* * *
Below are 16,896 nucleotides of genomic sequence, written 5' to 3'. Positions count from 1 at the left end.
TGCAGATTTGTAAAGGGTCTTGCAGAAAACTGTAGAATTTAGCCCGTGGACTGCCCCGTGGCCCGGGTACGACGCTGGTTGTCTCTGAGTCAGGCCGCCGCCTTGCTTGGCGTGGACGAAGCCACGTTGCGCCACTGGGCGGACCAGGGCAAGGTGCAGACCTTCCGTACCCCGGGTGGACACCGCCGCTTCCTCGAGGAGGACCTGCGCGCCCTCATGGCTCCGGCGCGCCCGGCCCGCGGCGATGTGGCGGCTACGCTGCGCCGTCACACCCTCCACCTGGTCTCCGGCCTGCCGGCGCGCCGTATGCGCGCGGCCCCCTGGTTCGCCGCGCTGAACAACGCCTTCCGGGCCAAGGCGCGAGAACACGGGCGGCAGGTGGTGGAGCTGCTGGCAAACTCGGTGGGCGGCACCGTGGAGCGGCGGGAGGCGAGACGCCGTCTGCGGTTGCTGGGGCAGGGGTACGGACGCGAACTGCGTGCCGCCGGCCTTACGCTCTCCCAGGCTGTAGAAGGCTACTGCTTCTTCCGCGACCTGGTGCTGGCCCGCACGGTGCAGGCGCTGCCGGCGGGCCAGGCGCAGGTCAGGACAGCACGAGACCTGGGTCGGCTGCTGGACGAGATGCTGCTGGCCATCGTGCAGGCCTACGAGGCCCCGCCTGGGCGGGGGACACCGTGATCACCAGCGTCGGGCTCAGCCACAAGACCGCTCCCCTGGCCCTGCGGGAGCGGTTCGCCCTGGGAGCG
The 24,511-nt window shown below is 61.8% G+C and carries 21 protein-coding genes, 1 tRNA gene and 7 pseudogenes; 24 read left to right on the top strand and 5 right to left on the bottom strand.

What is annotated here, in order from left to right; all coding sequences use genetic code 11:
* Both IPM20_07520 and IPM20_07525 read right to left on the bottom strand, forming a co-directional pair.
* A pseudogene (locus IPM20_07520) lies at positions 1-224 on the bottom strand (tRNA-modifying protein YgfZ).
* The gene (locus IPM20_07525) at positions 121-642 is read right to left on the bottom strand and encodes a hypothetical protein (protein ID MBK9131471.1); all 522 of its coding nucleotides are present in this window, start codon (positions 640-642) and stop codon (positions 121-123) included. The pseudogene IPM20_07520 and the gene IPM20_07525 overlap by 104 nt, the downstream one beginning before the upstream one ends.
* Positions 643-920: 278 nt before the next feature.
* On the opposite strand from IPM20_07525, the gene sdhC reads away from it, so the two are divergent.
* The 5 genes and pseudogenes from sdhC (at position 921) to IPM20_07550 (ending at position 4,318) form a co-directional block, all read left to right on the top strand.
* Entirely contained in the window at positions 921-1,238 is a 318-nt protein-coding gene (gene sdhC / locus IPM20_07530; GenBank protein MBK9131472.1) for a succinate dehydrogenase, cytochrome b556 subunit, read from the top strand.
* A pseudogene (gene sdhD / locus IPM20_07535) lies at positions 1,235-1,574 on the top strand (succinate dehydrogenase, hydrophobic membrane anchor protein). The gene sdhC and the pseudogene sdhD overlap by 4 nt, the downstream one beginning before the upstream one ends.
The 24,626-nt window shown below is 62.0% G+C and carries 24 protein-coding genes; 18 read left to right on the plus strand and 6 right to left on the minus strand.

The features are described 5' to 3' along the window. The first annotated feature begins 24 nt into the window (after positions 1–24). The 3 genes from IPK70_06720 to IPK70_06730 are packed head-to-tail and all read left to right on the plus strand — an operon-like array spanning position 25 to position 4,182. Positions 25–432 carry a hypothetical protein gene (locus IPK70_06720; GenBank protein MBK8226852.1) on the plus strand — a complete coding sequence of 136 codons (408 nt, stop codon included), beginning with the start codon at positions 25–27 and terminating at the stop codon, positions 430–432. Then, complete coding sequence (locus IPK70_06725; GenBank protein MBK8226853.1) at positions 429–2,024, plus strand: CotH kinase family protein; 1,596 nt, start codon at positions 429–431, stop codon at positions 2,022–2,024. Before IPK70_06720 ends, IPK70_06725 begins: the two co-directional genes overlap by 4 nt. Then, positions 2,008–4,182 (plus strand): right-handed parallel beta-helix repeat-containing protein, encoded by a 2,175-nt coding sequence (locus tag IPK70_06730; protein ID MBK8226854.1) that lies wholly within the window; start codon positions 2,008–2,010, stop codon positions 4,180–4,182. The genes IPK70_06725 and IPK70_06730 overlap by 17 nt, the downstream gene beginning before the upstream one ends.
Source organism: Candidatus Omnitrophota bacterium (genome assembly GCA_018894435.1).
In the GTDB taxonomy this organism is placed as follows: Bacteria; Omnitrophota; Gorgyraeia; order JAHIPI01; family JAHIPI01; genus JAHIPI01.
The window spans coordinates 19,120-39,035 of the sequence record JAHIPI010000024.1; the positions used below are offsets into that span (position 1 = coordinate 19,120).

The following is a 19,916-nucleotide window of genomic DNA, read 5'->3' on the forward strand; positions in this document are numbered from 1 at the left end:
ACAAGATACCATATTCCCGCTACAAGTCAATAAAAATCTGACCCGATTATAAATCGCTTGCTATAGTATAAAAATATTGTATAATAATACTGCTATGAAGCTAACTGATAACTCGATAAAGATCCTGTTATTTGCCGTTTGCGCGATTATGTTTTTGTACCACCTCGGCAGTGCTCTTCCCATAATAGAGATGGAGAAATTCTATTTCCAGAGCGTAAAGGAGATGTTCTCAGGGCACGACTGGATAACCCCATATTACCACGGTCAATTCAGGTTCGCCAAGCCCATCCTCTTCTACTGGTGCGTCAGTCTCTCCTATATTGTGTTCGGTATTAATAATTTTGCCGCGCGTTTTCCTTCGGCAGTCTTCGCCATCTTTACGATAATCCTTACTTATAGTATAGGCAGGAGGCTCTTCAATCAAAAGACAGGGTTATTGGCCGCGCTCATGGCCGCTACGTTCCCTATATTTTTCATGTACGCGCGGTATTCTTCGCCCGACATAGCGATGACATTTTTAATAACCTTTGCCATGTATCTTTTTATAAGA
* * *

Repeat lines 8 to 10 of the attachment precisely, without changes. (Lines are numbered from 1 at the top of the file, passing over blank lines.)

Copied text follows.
* Positions 643-920: 278 nt before the next feature.
* On the opposite strand from IPM20_07525, the gene sdhC reads away from it, so the two are divergent.
* The 5 genes and pseudogenes from sdhC (at position 921) to IPM20_07550 (ending at position 4,318) form a co-directional block, all read left to right on the top strand.